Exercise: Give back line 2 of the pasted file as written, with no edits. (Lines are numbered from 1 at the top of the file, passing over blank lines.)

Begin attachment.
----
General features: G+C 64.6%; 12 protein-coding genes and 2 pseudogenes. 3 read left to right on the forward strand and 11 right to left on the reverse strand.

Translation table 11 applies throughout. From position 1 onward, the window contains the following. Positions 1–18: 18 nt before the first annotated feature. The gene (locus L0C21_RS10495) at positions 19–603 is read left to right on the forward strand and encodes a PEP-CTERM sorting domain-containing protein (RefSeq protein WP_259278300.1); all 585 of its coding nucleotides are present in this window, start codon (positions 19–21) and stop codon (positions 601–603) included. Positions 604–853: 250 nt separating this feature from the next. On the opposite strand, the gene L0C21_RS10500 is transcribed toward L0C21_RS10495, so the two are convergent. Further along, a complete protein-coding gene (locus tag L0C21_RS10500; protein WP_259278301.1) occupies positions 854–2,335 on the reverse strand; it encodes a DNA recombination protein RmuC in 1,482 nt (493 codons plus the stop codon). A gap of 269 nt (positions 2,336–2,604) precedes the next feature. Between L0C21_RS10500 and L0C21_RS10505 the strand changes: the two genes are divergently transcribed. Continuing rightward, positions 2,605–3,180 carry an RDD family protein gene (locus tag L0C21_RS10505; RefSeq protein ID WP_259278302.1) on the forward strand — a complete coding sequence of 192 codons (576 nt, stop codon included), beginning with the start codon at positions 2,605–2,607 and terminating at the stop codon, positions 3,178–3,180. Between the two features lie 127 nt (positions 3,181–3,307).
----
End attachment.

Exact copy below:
Translation table 11 applies throughout. From position 1 onward, the window contains the following. Positions 1–18: 18 nt before the first annotated feature. The gene (locus L0C21_RS10495) at positions 19–603 is read left to right on the forward strand and encodes a PEP-CTERM sorting domain-containing protein (RefSeq protein WP_259278300.1); all 585 of its coding nucleotides are present in this window, start codon (positions 19–21) and stop codon (positions 601–603) included. Positions 604–853: 250 nt separating this feature from the next. On the opposite strand, the gene L0C21_RS10500 is transcribed toward L0C21_RS10495, so the two are convergent. Further along, a complete protein-coding gene (locus tag L0C21_RS10500; protein WP_259278301.1) occupies positions 854–2,335 on the reverse strand; it encodes a DNA recombination protein RmuC in 1,482 nt (493 codons plus the stop codon). A gap of 269 nt (positions 2,336–2,604) precedes the next feature. Between L0C21_RS10500 and L0C21_RS10505 the strand changes: the two genes are divergently transcribed. Continuing rightward, positions 2,605–3,180 carry an RDD family protein gene (locus tag L0C21_RS10505; RefSeq protein ID WP_259278302.1) on the forward strand — a complete coding sequence of 192 codons (576 nt, stop codon included), beginning with the start codon at positions 2,605–2,607 and terminating at the stop codon, positions 3,178–3,180. Between the two features lie 127 nt (positions 3,181–3,307).